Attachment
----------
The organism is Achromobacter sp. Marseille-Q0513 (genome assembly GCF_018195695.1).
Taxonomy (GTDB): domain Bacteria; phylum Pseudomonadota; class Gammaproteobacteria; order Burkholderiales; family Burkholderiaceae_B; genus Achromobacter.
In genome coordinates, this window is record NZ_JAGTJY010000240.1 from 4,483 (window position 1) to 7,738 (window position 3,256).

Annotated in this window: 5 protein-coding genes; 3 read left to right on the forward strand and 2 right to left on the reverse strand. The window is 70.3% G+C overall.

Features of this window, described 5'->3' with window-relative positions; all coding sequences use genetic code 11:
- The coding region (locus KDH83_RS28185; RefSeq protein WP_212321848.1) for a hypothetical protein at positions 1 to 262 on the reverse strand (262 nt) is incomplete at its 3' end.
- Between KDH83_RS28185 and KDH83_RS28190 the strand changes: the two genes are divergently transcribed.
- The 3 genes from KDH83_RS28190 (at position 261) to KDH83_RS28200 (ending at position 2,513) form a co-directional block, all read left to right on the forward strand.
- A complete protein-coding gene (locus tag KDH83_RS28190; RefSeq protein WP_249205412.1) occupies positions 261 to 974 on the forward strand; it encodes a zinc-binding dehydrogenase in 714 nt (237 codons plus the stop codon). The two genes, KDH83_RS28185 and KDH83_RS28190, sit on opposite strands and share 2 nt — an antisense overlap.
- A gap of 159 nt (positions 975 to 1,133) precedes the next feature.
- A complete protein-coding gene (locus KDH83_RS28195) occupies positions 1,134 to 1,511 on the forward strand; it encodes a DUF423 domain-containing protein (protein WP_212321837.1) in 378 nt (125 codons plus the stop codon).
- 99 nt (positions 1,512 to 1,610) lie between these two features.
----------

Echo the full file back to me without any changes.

The organism is Achromobacter sp. Marseille-Q0513 (genome assembly GCF_018195695.1).
Taxonomy (GTDB): domain Bacteria; phylum Pseudomonadota; class Gammaproteobacteria; order Burkholderiales; family Burkholderiaceae_B; genus Achromobacter.
In genome coordinates, this window is record NZ_JAGTJY010000240.1 from 4,483 (window position 1) to 7,738 (window position 3,256).

Annotated in this window: 5 protein-coding genes; 3 read left to right on the forward strand and 2 right to left on the reverse strand. The window is 70.3% G+C overall.

Features of this window, described 5'->3' with window-relative positions; all coding sequences use genetic code 11:
- The coding region (locus KDH83_RS28185; RefSeq protein WP_212321848.1) for a hypothetical protein at positions 1 to 262 on the reverse strand (262 nt) is incomplete at its 3' end.
- Between KDH83_RS28185 and KDH83_RS28190 the strand changes: the two genes are divergently transcribed.
- The 3 genes from KDH83_RS28190 (at position 261) to KDH83_RS28200 (ending at position 2,513) form a co-directional block, all read left to right on the forward strand.
- A complete protein-coding gene (locus tag KDH83_RS28190; RefSeq protein WP_249205412.1) occupies positions 261 to 974 on the forward strand; it encodes a zinc-binding dehydrogenase in 714 nt (237 codons plus the stop codon). The two genes, KDH83_RS28185 and KDH83_RS28190, sit on opposite strands and share 2 nt — an antisense overlap.
- A gap of 159 nt (positions 975 to 1,133) precedes the next feature.
- A complete protein-coding gene (locus KDH83_RS28195) occupies positions 1,134 to 1,511 on the forward strand; it encodes a DUF423 domain-containing protein (protein WP_212321837.1) in 378 nt (125 codons plus the stop codon).
- 99 nt (positions 1,512 to 1,610) lie between these two features.